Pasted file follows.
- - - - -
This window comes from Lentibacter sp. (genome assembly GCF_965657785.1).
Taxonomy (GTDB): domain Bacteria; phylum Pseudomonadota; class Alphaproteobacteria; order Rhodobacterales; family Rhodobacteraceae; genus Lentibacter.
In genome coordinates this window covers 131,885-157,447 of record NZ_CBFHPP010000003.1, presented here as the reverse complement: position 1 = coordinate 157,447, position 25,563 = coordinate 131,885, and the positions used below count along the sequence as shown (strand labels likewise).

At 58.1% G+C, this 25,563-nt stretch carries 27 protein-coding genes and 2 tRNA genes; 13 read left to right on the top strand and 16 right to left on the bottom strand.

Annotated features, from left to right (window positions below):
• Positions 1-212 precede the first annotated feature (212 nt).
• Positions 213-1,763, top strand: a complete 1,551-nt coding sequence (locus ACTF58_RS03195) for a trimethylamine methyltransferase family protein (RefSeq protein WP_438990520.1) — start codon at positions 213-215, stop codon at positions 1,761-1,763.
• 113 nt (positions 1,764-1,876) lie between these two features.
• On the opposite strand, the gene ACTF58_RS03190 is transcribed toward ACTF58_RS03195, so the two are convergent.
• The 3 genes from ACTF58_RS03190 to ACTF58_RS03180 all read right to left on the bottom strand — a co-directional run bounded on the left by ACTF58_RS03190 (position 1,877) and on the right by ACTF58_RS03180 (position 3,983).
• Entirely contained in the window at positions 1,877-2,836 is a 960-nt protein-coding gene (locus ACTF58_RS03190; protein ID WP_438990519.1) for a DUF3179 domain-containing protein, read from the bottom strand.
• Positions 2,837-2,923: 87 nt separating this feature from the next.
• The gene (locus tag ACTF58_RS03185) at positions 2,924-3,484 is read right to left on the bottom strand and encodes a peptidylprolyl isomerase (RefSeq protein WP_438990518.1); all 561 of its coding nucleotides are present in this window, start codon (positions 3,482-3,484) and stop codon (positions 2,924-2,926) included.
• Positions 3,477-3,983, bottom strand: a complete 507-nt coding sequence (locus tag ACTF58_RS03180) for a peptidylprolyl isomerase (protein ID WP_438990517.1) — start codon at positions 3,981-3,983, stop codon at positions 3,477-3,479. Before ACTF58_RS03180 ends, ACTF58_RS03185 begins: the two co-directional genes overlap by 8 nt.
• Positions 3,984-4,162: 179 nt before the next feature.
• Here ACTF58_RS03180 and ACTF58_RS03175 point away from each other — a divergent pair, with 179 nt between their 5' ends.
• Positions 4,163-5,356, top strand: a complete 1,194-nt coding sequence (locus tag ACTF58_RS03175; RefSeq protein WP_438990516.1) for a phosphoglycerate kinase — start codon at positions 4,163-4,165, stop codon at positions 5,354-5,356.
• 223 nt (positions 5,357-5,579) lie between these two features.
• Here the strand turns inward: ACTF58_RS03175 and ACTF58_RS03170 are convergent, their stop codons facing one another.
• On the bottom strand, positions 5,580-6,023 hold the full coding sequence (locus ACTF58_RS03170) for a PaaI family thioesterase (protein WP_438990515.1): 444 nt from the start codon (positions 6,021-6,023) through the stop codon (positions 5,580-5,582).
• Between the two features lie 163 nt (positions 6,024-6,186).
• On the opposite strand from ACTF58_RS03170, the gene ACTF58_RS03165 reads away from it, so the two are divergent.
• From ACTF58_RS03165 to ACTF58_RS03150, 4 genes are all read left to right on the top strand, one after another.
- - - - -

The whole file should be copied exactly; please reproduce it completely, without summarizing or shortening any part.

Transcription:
This window comes from Lentibacter sp. (genome assembly GCF_965657785.1).
Taxonomy (GTDB): domain Bacteria; phylum Pseudomonadota; class Alphaproteobacteria; order Rhodobacterales; family Rhodobacteraceae; genus Lentibacter.
In genome coordinates this window covers 131,885-157,447 of record NZ_CBFHPP010000003.1, presented here as the reverse complement: position 1 = coordinate 157,447, position 25,563 = coordinate 131,885, and the positions used below count along the sequence as shown (strand labels likewise).

At 58.1% G+C, this 25,563-nt stretch carries 27 protein-coding genes and 2 tRNA genes; 13 read left to right on the top strand and 16 right to left on the bottom strand.

Annotated features, from left to right (window positions below):
• Positions 1-212 precede the first annotated feature (212 nt).
• Positions 213-1,763, top strand: a complete 1,551-nt coding sequence (locus ACTF58_RS03195) for a trimethylamine methyltransferase family protein (RefSeq protein WP_438990520.1) — start codon at positions 213-215, stop codon at positions 1,761-1,763.
• 113 nt (positions 1,764-1,876) lie between these two features.
• On the opposite strand, the gene ACTF58_RS03190 is transcribed toward ACTF58_RS03195, so the two are convergent.
• The 3 genes from ACTF58_RS03190 to ACTF58_RS03180 all read right to left on the bottom strand — a co-directional run bounded on the left by ACTF58_RS03190 (position 1,877) and on the right by ACTF58_RS03180 (position 3,983).
• Entirely contained in the window at positions 1,877-2,836 is a 960-nt protein-coding gene (locus ACTF58_RS03190; protein ID WP_438990519.1) for a DUF3179 domain-containing protein, read from the bottom strand.
• Positions 2,837-2,923: 87 nt separating this feature from the next.
• The gene (locus tag ACTF58_RS03185) at positions 2,924-3,484 is read right to left on the bottom strand and encodes a peptidylprolyl isomerase (RefSeq protein WP_438990518.1); all 561 of its coding nucleotides are present in this window, start codon (positions 3,482-3,484) and stop codon (positions 2,924-2,926) included.
• Positions 3,477-3,983, bottom strand: a complete 507-nt coding sequence (locus tag ACTF58_RS03180) for a peptidylprolyl isomerase (protein ID WP_438990517.1) — start codon at positions 3,981-3,983, stop codon at positions 3,477-3,479. Before ACTF58_RS03180 ends, ACTF58_RS03185 begins: the two co-directional genes overlap by 8 nt.
• Positions 3,984-4,162: 179 nt before the next feature.
• Here ACTF58_RS03180 and ACTF58_RS03175 point away from each other — a divergent pair, with 179 nt between their 5' ends.
• Positions 4,163-5,356, top strand: a complete 1,194-nt coding sequence (locus tag ACTF58_RS03175; RefSeq protein WP_438990516.1) for a phosphoglycerate kinase — start codon at positions 4,163-4,165, stop codon at positions 5,354-5,356.
• 223 nt (positions 5,357-5,579) lie between these two features.
• Here the strand turns inward: ACTF58_RS03175 and ACTF58_RS03170 are convergent, their stop codons facing one another.
• On the bottom strand, positions 5,580-6,023 hold the full coding sequence (locus ACTF58_RS03170) for a PaaI family thioesterase (protein WP_438990515.1): 444 nt from the start codon (positions 6,021-6,023) through the stop codon (positions 5,580-5,582).
• Between the two features lie 163 nt (positions 6,024-6,186).
• On the opposite strand from ACTF58_RS03170, the gene ACTF58_RS03165 reads away from it, so the two are divergent.
• From ACTF58_RS03165 to ACTF58_RS03150, 4 genes are all read left to right on the top strand, one after another.